Why social media matters in the age of candidate screening
PUBLISHED: 12:32 20 May 2016 | UPDATED: 14:31 23 May 2016
By the start of 2016, 2.3 billion active social media users were happily tweeting, liking and typing around the world - creating inevitable industry trends in the process.
At the forefront of social media integration has been recruitment: researching candidates on networking sites in the US has risen 22% since 2008 to 60%, according to a CareerBuilder annual survey in 2016. From this batch, 61% are operating in the financial sector.
What about the UK? Figures published in 2015 by social media monitoring service, Reppler, revealed that the UK is equally vigorous, with 68% of hiring managers selecting a candidate based on their social media profiles. These headline stats tell a story of change, but how can candidates also use this shift to work in their favour? Managing Director at Grafton Banks Alex Gregory discusses the process.
Why do employers look at your profiles?
A tightened recruitment market, an increasing shift to digital business plans and improved market confidence means that organisations now face fierce competition for the best talent. Employers and employees can both use this to their advantage, As the leading business network online, LinkedIn profiles are the first point of call for many employers, followed by Twitter and Facebook. Screening can occur at the application or interview stage, or both. As you might expect, the top reasons why most recruiters and employers look on our profiles is to determine whether you:
• Will fit into the company culture
• Are professional
• Have a wide range of interests
• Are who you say you are on your CV.
How candidates can turn the tables
Before you head into an interview, armed with your fully assessed job spec, candidates look at a company profile to seek insights like:
• Generic information
• Which news items and features matter to them
• Signs of career progression
• Company culture – for example, event tweets, team images and competitions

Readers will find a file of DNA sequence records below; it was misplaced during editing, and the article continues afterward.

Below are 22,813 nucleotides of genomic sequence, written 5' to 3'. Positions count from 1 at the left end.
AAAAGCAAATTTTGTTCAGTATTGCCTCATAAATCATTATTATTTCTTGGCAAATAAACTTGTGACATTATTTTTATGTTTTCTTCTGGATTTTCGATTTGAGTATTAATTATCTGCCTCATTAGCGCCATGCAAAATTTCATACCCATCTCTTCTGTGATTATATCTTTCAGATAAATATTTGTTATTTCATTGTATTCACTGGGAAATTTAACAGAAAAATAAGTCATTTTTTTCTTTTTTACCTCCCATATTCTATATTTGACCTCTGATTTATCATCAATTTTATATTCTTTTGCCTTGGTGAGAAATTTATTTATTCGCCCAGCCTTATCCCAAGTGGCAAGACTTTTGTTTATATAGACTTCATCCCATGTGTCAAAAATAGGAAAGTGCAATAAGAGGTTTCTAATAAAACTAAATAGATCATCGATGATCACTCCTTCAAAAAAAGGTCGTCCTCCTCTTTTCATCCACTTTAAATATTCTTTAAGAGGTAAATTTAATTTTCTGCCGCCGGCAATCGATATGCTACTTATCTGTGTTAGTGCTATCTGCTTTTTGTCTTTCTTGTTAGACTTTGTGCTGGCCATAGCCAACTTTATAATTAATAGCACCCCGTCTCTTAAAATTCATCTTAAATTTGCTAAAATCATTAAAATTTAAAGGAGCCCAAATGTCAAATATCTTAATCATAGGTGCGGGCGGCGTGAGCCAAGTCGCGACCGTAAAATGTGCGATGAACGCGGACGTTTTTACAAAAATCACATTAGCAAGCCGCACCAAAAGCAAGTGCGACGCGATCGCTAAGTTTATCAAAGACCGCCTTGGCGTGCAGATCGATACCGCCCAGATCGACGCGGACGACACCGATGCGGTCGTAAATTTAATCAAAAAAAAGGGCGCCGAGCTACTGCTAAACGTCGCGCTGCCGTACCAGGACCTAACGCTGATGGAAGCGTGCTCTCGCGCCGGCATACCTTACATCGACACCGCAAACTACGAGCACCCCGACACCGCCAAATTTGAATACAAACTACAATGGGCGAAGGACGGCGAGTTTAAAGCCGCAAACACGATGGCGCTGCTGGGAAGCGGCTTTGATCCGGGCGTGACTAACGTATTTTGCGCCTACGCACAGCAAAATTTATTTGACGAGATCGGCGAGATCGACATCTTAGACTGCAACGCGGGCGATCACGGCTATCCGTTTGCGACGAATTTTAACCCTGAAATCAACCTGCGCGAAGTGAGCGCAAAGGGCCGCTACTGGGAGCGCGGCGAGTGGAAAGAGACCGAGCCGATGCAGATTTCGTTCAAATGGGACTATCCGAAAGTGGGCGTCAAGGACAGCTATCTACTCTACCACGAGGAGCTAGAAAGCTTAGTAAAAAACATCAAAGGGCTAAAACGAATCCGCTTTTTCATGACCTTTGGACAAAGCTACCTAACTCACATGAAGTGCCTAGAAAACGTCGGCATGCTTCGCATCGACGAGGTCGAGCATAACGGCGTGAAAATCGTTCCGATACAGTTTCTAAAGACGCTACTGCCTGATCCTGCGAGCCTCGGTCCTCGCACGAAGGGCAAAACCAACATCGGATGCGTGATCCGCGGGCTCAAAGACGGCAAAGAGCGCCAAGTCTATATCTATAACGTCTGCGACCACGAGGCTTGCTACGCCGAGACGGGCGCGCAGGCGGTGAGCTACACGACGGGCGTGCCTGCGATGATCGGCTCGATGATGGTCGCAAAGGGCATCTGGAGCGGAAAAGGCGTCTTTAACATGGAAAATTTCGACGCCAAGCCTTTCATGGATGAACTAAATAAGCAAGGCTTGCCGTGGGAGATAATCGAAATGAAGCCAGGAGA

• Industry LinkedIn groups for networking opportunities – if you don’t land the interview, set your sights on future prospects.
How to optimise your profiles
• If you wish to retain an element of freedom while you’re on the hunt for a new job, lock down every profile – bar LinkedIn – with tight security controls.
• Correct lazy grammar and spelling mistakes, particularly within any top summary or bio sections.
• Are you an ‘All-Star’ on LinkedIn? If not, follow the checkpoints to raise your profile.
• Leave no stone unturned. Include any charity work, qualifications and even hobbies in your profiles as the most obscure skill could be picked up by someone.
• Whatever you do: do not lie!
• Link any profile to a personal blog or website to demonstrate your industry knowledge and commitment to an employer.
• Maintain a steady stream of interesting news on your feeds; if you’re reading about them, why not post them too?
Does social media screening always work?
The general assumption today is that most job seekers will have a LinkedIn profile, so many recruiters will look there first. Many think that screening on personal networks like Facebook is too intrusive, and high security settings can make it a fruitless process. Securing top talent is fundamental to a business. If you have the qualifications, many employers will take a sensible approach.